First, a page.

Wednesday, August 10, 2011

No immunity to foreign state-owned airlines, says SC

New Delhi: The Supreme Court has ruled that foreign airlines, even if state-owned, enjoy no immunity from proceedings before consumer fora in India for redressal of grievances relating to deficiency in service.
A bench of Justices Dalveer Bhandari, M K Sharma and A R Dave gave this judgment while deciding that Ethiopian Airlines would be facing proceedings relating to late delivery of a consignment of reactive dyes from Mumbai to Dar-es-Salaam, Tanzania, nearly 20 years ago in September 1992.
In rejecting Ethiopian Airlines' sovereign immunity claim, the bench referred to the Warsaw Pact of 1929 followed by the 1955 Hague Convention relating to international carriage by air as well as the Carriage by Air Act, 1972, passed by both India and Ethiopia.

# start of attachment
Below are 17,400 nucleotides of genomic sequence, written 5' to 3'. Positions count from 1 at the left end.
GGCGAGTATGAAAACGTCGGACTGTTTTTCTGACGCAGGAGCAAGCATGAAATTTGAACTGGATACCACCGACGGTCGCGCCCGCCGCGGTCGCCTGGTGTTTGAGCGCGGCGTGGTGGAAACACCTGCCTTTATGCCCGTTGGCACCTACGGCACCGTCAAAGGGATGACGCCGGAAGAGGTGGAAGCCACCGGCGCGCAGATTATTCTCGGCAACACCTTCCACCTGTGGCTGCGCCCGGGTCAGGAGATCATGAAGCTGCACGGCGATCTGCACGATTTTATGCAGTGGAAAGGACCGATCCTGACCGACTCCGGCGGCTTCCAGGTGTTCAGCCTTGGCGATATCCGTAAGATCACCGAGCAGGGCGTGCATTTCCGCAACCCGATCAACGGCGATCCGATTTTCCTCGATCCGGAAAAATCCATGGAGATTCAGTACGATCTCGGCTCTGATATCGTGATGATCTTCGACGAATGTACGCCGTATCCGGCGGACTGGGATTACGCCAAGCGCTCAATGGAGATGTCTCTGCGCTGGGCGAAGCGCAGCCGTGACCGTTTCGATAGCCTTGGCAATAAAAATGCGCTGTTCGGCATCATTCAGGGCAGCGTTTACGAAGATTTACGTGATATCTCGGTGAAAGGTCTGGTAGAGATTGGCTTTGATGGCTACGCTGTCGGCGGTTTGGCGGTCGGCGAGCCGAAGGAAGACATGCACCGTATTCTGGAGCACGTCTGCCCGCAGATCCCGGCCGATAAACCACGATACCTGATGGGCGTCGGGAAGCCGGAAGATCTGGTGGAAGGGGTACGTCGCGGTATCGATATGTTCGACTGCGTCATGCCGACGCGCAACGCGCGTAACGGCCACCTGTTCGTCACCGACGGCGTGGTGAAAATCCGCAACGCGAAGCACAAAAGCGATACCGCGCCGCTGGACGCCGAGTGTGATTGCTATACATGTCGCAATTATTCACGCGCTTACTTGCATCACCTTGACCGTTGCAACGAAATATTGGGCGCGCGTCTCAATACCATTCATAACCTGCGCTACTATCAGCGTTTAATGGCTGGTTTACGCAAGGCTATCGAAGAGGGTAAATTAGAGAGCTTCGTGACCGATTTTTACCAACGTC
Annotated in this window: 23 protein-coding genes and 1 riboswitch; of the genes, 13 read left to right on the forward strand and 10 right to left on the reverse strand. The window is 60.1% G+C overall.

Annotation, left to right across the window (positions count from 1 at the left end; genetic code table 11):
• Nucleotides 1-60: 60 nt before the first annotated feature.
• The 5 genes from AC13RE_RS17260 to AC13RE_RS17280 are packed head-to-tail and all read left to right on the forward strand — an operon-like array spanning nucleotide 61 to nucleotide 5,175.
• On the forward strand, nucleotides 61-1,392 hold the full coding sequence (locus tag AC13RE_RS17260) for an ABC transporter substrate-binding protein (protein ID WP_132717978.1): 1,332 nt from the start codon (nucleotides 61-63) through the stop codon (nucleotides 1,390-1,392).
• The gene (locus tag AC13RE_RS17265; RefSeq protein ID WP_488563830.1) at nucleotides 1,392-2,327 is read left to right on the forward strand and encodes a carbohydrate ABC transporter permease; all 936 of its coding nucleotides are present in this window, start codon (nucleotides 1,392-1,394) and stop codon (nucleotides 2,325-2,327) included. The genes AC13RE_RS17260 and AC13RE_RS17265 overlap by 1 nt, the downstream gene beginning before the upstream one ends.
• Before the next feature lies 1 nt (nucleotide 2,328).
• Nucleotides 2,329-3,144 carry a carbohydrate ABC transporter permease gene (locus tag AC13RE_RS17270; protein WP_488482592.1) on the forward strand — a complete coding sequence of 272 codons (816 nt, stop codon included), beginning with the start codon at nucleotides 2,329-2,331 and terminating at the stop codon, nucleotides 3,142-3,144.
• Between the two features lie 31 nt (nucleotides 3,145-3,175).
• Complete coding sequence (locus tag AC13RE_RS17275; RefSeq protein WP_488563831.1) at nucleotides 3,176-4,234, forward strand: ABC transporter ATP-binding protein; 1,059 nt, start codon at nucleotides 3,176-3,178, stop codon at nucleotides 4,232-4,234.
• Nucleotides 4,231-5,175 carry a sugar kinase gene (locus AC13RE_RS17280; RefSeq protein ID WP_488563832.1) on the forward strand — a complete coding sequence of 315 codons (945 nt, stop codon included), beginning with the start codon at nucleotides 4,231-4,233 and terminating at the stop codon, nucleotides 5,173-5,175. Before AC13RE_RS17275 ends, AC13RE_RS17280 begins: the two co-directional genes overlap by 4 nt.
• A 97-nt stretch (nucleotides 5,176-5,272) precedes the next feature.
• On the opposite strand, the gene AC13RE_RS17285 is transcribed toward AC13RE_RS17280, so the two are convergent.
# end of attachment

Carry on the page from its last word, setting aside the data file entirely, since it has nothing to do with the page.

Writing the judgment for the bench, Justice Bhandari said: “Ethiopian Airlines must be held accountable for the contractual and commercial activities and obligation that it undertakes in India.” “In the modern era, where there is close interconnection between different countries as far as trade, commerce and business are concerned, the principle of sovereign immunity can no longer be absolute in the way that it much earlier was,” the court said.
It said countries which participate in trade, commerce and business with different countries ought to be subjected to normal rules of the market. “If state-owned entities were able to operate with impunity, rule of law would be degraded and international trade and business will come to a grinding halt,” it said.
“Therefore, we have no hesitation in coming to the conclusion that Ethiopian Airlines cannot claim sovereign immunity. The preliminary objection raised by it before the court is devoid of any merit and must be rejected,” the court said asking the state consumer forum to adjudicate the dispute as expeditiously as possible.

No comments:

Post a Comment